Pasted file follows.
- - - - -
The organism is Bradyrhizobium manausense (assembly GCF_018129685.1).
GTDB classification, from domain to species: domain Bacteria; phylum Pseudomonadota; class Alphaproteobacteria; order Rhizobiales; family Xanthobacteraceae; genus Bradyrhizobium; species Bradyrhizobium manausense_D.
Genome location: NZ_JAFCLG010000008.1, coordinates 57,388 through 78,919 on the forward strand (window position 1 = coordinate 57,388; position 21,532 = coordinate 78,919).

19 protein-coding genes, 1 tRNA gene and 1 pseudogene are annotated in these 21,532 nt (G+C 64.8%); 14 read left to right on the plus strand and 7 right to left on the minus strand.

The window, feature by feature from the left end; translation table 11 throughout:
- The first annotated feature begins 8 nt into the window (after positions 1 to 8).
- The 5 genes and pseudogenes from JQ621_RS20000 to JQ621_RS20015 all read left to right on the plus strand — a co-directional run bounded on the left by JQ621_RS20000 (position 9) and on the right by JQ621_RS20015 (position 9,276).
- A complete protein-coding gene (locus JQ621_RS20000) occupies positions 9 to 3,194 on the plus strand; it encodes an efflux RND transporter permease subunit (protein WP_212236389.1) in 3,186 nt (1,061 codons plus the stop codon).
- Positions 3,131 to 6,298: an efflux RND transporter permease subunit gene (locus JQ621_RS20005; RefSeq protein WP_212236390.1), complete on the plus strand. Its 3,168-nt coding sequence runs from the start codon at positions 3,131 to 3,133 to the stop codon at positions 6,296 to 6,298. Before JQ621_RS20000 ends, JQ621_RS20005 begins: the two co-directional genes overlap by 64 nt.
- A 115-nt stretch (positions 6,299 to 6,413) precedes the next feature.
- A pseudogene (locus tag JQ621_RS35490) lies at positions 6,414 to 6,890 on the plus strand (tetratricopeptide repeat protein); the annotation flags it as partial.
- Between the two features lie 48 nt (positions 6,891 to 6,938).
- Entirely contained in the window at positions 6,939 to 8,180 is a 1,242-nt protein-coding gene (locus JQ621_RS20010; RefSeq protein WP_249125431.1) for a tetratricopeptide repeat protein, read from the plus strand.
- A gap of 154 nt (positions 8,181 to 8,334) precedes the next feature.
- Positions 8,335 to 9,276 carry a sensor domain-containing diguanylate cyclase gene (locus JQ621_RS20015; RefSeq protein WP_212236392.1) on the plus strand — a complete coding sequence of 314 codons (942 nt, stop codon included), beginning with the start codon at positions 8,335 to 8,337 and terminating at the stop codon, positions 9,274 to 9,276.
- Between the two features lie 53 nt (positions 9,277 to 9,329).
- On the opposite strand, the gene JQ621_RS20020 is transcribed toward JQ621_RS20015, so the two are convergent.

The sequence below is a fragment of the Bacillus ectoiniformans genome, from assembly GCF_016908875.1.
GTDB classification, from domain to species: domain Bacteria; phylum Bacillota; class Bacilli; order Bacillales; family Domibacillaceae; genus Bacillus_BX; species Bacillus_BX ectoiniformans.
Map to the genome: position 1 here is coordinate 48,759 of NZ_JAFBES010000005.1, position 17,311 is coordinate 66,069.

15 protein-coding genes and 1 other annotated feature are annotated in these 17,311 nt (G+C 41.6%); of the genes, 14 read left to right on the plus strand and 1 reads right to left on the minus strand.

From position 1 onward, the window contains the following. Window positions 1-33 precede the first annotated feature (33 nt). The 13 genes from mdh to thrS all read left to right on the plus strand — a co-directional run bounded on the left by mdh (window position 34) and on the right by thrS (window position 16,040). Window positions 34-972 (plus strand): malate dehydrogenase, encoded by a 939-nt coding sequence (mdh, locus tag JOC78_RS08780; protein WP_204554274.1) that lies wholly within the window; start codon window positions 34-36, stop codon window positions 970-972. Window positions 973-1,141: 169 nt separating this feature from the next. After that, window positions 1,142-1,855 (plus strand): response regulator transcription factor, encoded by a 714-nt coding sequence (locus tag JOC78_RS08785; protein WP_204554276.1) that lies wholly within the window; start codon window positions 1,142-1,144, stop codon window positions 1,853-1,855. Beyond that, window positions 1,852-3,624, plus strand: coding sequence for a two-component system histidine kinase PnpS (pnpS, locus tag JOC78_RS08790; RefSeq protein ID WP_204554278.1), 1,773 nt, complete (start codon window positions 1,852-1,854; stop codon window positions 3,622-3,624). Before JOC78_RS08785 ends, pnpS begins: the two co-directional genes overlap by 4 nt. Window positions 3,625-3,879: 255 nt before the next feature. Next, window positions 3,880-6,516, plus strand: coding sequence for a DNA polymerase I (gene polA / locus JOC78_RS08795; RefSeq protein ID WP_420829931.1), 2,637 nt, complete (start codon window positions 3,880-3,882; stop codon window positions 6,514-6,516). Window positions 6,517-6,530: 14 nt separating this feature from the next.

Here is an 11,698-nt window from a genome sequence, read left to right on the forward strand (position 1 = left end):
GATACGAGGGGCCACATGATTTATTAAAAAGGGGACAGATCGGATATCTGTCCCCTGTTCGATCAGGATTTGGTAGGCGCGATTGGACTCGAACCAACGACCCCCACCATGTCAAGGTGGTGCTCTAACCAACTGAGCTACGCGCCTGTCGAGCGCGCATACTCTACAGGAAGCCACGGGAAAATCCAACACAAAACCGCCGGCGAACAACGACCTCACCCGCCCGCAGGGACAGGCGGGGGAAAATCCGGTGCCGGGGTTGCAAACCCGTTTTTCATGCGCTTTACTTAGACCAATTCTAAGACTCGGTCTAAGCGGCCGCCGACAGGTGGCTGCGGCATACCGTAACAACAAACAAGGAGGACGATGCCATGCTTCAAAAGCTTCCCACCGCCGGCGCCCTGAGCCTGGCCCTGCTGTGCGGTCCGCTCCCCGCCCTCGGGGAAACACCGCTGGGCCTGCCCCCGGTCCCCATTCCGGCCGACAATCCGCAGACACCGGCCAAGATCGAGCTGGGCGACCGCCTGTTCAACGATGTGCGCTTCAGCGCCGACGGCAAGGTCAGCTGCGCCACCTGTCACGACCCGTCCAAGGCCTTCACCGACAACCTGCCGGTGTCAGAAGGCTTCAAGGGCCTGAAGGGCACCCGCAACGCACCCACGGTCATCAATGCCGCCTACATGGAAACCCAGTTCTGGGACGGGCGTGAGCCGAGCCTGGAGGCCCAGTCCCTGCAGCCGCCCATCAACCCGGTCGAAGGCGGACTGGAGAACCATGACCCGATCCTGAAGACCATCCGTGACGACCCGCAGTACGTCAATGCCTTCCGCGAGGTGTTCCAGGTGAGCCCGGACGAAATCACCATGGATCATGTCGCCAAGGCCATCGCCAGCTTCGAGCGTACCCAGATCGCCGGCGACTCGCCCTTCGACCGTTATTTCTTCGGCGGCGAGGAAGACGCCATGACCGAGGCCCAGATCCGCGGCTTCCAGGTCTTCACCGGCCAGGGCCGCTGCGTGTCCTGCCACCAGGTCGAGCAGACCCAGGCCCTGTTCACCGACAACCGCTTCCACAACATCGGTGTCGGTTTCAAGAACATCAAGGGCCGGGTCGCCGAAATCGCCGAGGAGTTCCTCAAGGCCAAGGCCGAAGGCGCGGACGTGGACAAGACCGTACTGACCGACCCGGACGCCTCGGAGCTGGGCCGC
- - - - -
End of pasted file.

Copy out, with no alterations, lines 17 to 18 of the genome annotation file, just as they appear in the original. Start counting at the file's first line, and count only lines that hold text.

- On the opposite strand, the gene JQ621_RS20020 is transcribed toward JQ621_RS20015, so the two are convergent.

The sequence below is a fragment of the Bacillus ectoiniformans genome, from assembly GCF_016908875.1.